Speaking to the 42.7 million non-practicing Catholics, and those who may have been raised Catholic, but no longer identify themselves as Catholic…..this one’s for you/us. Dreaming, imagining, exploring what Church could look like if it resembled the Church in my heart…and maybe the one that is in your heart too. PS This is Part 2 (or 4, depending on where you start) of a who know how long series. 🙂
As I mentioned in Tuesday’s blog, the church of my own making, the one that is reflective of what I have found in my heart, would have sacraments…seven of them to be exact. But…..some of them would differ from how we have come to know them in the Roman Catholic Church. On Tuesday I tackled baptism. Today……reconciliation.
The Value of Reconciliation
Growing up, I had a mostly positive experience with the sacrament of reconciliation. While it was always an effort to get over my resistance, once I entered the confessional and unburdened my conscience, I felt relief. Then, when the prayer of absolution was given, I felt a sense of being uplifted, of feeling as if my body was being released of some sort of heaviness within me. I can’t say I enjoyed going to reconciliation, but I always felt comfort and consolation after having gone. While I have never believed (contrary to Church teaching) that we need the intercession of a priest to be forgiven of our sins, and that like our Protestant brothers and sisters, we could simply turn to God to be freed of the burden of our non-loving behaviors, I fully appreciated the value of having a person with whom I could unburden myself. And, I cannot give explanation to the profound sense of consolation in the prayer of absolution – except to attribute it to grace. As a spiritual director, I understand even more acutely the value of having a person to whom we can go to be freed of what might be troubling our conscience and the profound gift inherent in compassionate presence and counsel….both potentials within the sacrament of reconciliation when done well.
One of the issues I have with the sacrament of reconciliation is its emphasis on sin, specifically, sin as an act that “separates us from God,” and sin that will be punished if not confessed and released through absolution. If we believe in our Oneness with God, then there is nothing, not even sin, that can separate us from that love, yet in the Catechism of the Catholic Church it reads:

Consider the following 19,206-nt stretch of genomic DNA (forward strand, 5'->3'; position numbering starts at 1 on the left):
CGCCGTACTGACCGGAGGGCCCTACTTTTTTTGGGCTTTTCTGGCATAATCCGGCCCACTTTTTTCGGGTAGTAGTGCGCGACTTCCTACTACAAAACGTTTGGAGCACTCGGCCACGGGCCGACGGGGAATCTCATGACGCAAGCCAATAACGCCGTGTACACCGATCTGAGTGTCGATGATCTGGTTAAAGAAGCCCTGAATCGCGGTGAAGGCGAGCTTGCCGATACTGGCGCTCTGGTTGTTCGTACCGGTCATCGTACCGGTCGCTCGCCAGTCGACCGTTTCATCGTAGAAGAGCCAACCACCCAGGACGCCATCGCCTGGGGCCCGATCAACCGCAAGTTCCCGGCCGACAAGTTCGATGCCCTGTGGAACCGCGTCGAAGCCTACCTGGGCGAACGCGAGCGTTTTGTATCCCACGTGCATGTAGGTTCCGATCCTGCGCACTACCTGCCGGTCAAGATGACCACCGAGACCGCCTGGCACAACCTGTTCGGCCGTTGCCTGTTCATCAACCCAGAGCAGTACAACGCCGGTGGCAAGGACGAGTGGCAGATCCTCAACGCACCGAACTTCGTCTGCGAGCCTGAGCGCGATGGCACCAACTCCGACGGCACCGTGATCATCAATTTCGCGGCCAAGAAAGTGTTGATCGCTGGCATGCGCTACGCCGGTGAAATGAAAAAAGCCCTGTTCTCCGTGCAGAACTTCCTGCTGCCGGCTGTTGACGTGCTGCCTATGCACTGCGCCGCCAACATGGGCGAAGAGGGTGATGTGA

It is called the sacrament of reconciliation because it imparts to the sinner the love of God who reconciles. (CCC 1442)
If we can never be separate from the love of God, then how is this love imparted? I like to think of it more in this way – the we are One with God in love as Jesus taught and was reported by John the Evangelist (1 John 4). While we are always one with God in this love and this love does not have to be earned, neither can it be taken away, because of the choosing the human experiment, we often forget this love. When we have forgotten this love, we feel separate from God which results in fear. Fear, then, causes us to seek outside ourselves for the remedy to this fear which often leads us toward non-loving actions (towards ourselves and each other). We don’t choose these non-loving acts because we are depraved. We choose these non-loving acts because we are afraid. The Church would call these non-loving acts sin which implies punishment. I call these non-loving acts compulsions which invites us to respond in compassion. The sacrament of reconciliation, when done well, has the potential of helping us to remember the unconditional love of God that dwells within us and frees us from the fears that generate our compulsive/sinful behaviors.
The Potential in Reconciliation
Because I have experienced the consolation and comfort in the sacrament of reconciliation, I would never be in favor of dumping it all together. Instead, I see great promise in expanding the scope of the sacrament and deepening its foundations in compassion. I see the value of having a person to whom we can go to unburden ourselves. I have experienced the grace of absolution. And, I see in reconciliation an opportunity to help people heal on an even deeper level. The deeper healing comes when we invite participants to move beyond simple confession and absolution and empower them to do the work of identifying what is causing them to indulge in their compulsive behavior in the first place, and then give them tools through which they can heal the fears that lead them to their compulsive behaviors. Healing these fears, is ultimately about helping people to remember that they are loved without condition by God and that they are in fact one with God in that love. Unfortunately, it is not enough to tell people this…..we have to give them opportunities to have a lived experience of that love and show them how to cultivate a practice in which they can frequently and consistently be open to these experiences. And then….we have to get out of the way and let God do the work. Because ultimately, the lived experience of that love comes from God reaching out to us….but first, we have to make ourselves available and then be open to receiving it.
For more on the fears that drive our compulsive behaviors, see my book, Authentic Freedom – Claiming a Life of Contentment and Joy.
copyright 2013 Lauri Lumby